Meaningful immigration reform will have a significant impact on job growth and the economy. According to the Kauffman Foundation, immigrants are twice as likely to start a new business than native-born Americans. Unfortunately, our current immigration policies make it exceptionally difficult for foreign entrepreneurs to establish these new businesses. We need to encourage these entrepreneurs to invest in our country and in our communities — it is time for Congress to pass immigration legislation.
A June 2011 report by the Partnership for a New American Economy stated that between 1996 and 2011, the rate at which native-born Americans started new businesses declined by 10 percent. During this same period, new businesses started by immigrants grew by more than 50 percent. In 2011, immigrants started three out of every 10 new businesses in the United States, which means that almost one in every 10 individuals working at a privately owned company in the United States is employed because of an immigrant-owned business. Clearly, foreign entrepreneurs are creating jobs and helping the economy. However, under our current immigration system, immigrant entrepreneurs are being forced to leave the United States rather than being welcomed to stay.
Immigrants tend to move into lower rent neighborhoods that are experiencing deteriorating conditions and little economic activity. The U.S. Chamber of Commerce states that many of these immigrants establish businesses as an alternative to working low-wage jobs, usually within three to 10 years after arriving in the country. Immigrant-owned businesses span a variety of fields including retail, restaurants, real estate, and technology. These businesses revitalize struggling communities by providing needed services as well as local jobs.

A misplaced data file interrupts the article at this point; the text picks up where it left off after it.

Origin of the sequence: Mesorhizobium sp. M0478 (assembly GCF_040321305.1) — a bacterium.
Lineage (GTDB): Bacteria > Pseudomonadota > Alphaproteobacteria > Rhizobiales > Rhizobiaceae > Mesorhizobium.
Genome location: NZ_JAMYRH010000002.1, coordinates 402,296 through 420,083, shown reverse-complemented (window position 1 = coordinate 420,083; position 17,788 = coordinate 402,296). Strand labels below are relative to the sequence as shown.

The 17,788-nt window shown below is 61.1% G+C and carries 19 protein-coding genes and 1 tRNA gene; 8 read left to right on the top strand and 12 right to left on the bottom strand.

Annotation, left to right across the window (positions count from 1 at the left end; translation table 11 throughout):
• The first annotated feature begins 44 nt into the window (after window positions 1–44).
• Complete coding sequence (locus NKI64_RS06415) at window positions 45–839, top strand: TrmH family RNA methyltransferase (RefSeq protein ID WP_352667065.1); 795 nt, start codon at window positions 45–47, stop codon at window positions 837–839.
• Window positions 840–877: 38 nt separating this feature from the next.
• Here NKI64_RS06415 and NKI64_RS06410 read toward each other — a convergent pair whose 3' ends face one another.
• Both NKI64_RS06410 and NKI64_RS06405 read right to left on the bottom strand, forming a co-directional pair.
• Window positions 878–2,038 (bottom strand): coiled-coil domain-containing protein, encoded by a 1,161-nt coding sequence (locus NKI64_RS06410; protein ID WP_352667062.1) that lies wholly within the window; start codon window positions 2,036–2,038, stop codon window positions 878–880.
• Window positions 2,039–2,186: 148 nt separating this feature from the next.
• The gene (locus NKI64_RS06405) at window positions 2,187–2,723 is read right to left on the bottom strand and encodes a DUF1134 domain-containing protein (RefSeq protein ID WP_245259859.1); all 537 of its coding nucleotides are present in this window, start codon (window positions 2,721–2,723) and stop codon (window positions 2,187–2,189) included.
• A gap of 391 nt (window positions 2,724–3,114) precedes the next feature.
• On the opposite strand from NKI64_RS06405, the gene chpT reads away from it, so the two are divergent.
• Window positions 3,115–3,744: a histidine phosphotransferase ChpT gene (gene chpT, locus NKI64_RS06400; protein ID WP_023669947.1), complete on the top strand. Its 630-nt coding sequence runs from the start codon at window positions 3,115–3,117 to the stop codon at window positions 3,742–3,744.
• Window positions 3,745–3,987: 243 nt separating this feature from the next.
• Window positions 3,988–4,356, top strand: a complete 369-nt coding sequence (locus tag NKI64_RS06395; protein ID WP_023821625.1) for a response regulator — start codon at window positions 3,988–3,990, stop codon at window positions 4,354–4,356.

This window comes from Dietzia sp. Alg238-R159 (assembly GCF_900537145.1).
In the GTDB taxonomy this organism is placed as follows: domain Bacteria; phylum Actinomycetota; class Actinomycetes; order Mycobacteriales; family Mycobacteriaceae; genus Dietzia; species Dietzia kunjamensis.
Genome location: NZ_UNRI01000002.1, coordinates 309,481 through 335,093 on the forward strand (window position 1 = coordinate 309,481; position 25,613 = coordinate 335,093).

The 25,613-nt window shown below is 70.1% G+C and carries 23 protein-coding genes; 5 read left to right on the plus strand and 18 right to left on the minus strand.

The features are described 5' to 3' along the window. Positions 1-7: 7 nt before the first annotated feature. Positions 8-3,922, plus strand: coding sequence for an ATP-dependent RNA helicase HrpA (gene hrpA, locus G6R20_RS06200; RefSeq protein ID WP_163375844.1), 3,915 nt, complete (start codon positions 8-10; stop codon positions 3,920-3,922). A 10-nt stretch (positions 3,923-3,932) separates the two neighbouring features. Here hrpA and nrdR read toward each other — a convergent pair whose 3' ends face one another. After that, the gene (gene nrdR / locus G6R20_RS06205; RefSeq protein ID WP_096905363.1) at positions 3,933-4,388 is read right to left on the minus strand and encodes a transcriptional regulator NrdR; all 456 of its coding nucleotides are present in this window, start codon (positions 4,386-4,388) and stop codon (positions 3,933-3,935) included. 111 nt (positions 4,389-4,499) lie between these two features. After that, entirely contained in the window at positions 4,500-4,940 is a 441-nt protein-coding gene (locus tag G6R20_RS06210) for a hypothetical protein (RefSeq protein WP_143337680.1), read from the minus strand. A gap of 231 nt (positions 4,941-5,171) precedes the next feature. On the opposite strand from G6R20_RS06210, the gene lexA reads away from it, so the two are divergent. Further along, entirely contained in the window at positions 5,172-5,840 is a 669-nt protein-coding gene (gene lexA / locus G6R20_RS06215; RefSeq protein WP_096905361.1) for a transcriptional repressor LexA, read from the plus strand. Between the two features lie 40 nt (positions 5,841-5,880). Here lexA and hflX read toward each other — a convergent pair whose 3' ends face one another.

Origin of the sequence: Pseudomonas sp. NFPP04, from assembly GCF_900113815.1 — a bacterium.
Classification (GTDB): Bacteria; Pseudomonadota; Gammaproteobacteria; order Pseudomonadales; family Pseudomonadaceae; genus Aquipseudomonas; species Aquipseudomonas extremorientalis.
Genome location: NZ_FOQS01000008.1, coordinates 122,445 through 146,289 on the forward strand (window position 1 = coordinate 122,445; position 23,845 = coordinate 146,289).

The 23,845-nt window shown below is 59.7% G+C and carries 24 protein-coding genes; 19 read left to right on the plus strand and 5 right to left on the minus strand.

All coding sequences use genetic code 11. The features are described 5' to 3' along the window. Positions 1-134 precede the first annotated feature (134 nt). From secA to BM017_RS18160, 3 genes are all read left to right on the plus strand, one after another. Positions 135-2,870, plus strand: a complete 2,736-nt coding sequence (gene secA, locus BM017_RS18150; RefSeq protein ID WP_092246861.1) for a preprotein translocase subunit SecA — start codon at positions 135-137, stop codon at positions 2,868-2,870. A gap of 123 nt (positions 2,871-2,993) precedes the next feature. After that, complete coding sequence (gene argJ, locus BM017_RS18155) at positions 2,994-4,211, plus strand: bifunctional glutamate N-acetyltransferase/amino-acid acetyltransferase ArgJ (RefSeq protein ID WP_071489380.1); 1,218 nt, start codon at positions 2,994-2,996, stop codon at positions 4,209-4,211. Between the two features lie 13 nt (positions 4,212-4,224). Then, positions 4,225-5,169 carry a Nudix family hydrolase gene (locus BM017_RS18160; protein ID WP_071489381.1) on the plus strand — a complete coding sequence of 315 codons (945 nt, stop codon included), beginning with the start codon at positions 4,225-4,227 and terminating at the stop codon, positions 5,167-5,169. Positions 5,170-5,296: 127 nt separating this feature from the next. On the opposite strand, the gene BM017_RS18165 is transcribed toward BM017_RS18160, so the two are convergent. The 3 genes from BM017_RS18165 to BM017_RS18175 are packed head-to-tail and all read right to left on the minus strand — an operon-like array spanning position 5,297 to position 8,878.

In addition, many of the businesses started by foreign entrepreneurs are small businesses. According to the U.S. Chamber of Commerce, small businesses are essential to economic recovery because of the significant number of jobs they create. In fact, the U.S. Small Business Administration estimates that small businesses are responsible for generating 64 percent of net new jobs over the last 15 years.
Our nation relies on entrepreneurs to create new businesses and generate economic growth. However, few realize the significant number of immigrants starting these much-needed businesses. The current immigration policies are outdated, rigid, and unresponsive to the changing economy.
On the local, state and national level, it is in our best interest to recruit and retain the best entrepreneurial minds looking to start businesses and hire U.S. workers. The House must pass meaningful immigration reform this year in order to keep our country moving in an economically successful direction.
Frank VanderSloot is CEO of Melaleuca Inc. and serves on the Board of Directors for the U.S. Chamber of Commerce.
James Jones, communications director for DC Vote, tapes a "DC Constituents Service Day" sign on the wall as he stands with other DC residents outside of Rep. Andy Harris's office on Capitol Hill to protest Harris' actions against D.C.'s marijuana laws on Thursday, July 24, 2014. DC Vote encouraged DC residents to bring their complaints about city services to the Maryland congressman.